Federal law enforcement in Seattle sought an average of one court order a day to disclose people’s sensitive information such as calling history in the first half of 2019 in order to investigate computer fraud and abuse, illegal drug possession or distribution, and flights to avoid prosecution or give testimony in interstate or foreign commerce violations, among other matters.
The report, which was produced as part of a two-year pilot program to ”daylight” non-warrant surveillance orders, emerged as a result of a lawsuit filed by the Electronic Frontier Foundation (EFF) and its client, the Seattle alternative newspaper known as The Stranger.
EFF’s analysis of the revealed report shows that the officials sought the vast majority of unwarranted orders—89—under the Pen Register Act, a law that allows investigators to collect details about who people communicate with via phone and Internet services, a process that can lead to the invasive practice known as contact chaining. Another 69 orders sought information under the Stored Communications Act, which can be used to disclose user account information and other non-content records from a communications service provider.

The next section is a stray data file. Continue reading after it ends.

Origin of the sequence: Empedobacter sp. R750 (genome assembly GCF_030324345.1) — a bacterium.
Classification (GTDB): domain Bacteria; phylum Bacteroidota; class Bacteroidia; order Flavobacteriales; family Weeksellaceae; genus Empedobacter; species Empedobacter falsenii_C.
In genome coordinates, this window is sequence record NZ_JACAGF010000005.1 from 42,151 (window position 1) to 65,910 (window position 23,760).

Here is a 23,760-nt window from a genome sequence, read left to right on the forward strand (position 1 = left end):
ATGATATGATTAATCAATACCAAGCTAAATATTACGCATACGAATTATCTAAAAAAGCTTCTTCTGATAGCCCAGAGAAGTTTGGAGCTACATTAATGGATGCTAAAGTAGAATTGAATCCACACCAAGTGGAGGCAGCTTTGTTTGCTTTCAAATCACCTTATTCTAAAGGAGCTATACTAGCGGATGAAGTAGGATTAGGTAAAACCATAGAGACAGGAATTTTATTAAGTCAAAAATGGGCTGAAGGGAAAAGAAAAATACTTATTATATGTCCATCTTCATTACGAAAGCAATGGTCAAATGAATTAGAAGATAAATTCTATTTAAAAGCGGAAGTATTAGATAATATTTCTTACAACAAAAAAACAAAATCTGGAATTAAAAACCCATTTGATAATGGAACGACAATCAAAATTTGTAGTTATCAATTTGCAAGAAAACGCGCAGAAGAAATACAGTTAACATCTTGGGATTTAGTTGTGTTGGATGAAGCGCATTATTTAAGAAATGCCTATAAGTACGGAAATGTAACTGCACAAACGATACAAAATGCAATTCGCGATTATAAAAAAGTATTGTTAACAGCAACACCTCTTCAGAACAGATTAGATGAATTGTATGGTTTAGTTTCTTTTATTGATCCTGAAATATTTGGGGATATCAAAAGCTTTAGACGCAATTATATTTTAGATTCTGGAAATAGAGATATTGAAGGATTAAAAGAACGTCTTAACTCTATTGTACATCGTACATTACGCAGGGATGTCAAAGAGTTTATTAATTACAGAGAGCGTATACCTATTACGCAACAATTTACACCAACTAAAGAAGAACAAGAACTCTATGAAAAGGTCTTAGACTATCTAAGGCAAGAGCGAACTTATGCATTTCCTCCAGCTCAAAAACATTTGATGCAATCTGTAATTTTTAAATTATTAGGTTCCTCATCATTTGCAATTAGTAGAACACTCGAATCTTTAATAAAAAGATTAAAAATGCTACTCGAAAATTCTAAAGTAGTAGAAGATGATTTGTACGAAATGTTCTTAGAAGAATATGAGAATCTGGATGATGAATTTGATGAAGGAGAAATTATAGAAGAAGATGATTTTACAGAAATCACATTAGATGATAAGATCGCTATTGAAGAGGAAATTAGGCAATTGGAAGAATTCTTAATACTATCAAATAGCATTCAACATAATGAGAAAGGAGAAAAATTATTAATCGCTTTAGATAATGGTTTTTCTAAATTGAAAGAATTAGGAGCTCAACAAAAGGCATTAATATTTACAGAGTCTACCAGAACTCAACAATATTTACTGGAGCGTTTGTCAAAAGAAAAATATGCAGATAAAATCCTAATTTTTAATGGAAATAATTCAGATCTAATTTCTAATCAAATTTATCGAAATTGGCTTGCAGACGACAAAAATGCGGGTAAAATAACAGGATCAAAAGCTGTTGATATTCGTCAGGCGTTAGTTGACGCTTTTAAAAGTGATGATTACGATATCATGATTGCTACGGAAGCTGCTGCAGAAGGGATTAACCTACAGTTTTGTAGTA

Investigators also sought 24 so-called “hybrid” orders in which the applications rely on both the Pen Register Act and Stored Communications Act to obtain information. Although the report does not provide details about what records the hybrid orders sought, EFF calls these requests inherently questionable because they are not explicitly authorized by federal law.
Moreover, the legal basis for using hybrid orders to obtain real-time location data is undercut by the Supreme Court’s decision in U.S. v. Carpenter, which required police to obtain a warrant before obtaining historic cell-site location data.
Another interesting facet of the newly released report is that, by EFF’s count, 46 of the orders law enforcement sought were in support of criminal investigations under the Computer Fraud and Abuse Act (CFAA). The reports states that one of the SCA orders used as part of CFAA investigation targeted 39 accounts and another targeted 44 accounts.
EFF has long advocated for fixing the CFAA because its undefined terms and onerous penalties can be used to target behavior that law enforcement and civil litigants do not like, rather than going after malicious hacking. So, the prevalence of CFAA investigations piqued our interest and we look forward to seeing whether a similar trend occurs in future reports released by the court.
EFF plans on comparing this first report with others that will be coming soon. [24×7]